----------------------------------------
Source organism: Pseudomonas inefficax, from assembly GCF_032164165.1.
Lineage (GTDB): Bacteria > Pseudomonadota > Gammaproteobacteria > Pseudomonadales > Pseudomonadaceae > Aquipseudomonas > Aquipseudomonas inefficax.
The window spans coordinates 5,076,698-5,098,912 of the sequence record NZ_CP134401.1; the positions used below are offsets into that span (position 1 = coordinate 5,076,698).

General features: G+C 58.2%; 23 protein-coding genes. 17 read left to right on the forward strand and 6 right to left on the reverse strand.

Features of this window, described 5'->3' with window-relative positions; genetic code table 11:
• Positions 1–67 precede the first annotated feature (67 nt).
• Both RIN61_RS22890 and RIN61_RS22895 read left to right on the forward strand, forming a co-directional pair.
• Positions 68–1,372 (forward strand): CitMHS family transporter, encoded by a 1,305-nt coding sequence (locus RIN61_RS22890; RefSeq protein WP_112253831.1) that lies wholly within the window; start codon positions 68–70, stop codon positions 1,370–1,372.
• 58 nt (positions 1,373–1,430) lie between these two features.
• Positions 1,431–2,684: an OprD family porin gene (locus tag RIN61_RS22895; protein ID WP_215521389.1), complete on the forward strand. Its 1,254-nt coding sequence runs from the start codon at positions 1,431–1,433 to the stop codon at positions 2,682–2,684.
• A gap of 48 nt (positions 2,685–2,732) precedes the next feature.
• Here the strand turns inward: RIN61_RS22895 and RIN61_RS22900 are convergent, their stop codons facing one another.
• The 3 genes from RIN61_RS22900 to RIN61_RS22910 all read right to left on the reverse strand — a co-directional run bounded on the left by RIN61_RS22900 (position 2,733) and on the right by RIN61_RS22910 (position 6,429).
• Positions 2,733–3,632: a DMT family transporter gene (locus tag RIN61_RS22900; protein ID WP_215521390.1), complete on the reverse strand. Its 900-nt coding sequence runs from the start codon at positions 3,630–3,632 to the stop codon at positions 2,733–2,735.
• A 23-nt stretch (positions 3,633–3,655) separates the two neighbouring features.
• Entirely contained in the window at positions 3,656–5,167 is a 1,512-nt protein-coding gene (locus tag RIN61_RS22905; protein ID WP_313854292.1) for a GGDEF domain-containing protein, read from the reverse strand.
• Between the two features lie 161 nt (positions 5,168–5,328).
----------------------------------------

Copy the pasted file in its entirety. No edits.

Source organism: Pseudomonas inefficax, from assembly GCF_032164165.1.
Lineage (GTDB): Bacteria > Pseudomonadota > Gammaproteobacteria > Pseudomonadales > Pseudomonadaceae > Aquipseudomonas > Aquipseudomonas inefficax.
The window spans coordinates 5,076,698-5,098,912 of the sequence record NZ_CP134401.1; the positions used below are offsets into that span (position 1 = coordinate 5,076,698).

General features: G+C 58.2%; 23 protein-coding genes. 17 read left to right on the forward strand and 6 right to left on the reverse strand.

Features of this window, described 5'->3' with window-relative positions; genetic code table 11:
• Positions 1–67 precede the first annotated feature (67 nt).
• Both RIN61_RS22890 and RIN61_RS22895 read left to right on the forward strand, forming a co-directional pair.
• Positions 68–1,372 (forward strand): CitMHS family transporter, encoded by a 1,305-nt coding sequence (locus RIN61_RS22890; RefSeq protein WP_112253831.1) that lies wholly within the window; start codon positions 68–70, stop codon positions 1,370–1,372.
• 58 nt (positions 1,373–1,430) lie between these two features.
• Positions 1,431–2,684: an OprD family porin gene (locus tag RIN61_RS22895; protein ID WP_215521389.1), complete on the forward strand. Its 1,254-nt coding sequence runs from the start codon at positions 1,431–1,433 to the stop codon at positions 2,682–2,684.
• A gap of 48 nt (positions 2,685–2,732) precedes the next feature.
• Here the strand turns inward: RIN61_RS22895 and RIN61_RS22900 are convergent, their stop codons facing one another.
• The 3 genes from RIN61_RS22900 to RIN61_RS22910 all read right to left on the reverse strand — a co-directional run bounded on the left by RIN61_RS22900 (position 2,733) and on the right by RIN61_RS22910 (position 6,429).
• Positions 2,733–3,632: a DMT family transporter gene (locus tag RIN61_RS22900; protein ID WP_215521390.1), complete on the reverse strand. Its 900-nt coding sequence runs from the start codon at positions 3,630–3,632 to the stop codon at positions 2,733–2,735.
• A 23-nt stretch (positions 3,633–3,655) separates the two neighbouring features.
• Entirely contained in the window at positions 3,656–5,167 is a 1,512-nt protein-coding gene (locus tag RIN61_RS22905; protein ID WP_313854292.1) for a GGDEF domain-containing protein, read from the reverse strand.
• Between the two features lie 161 nt (positions 5,168–5,328).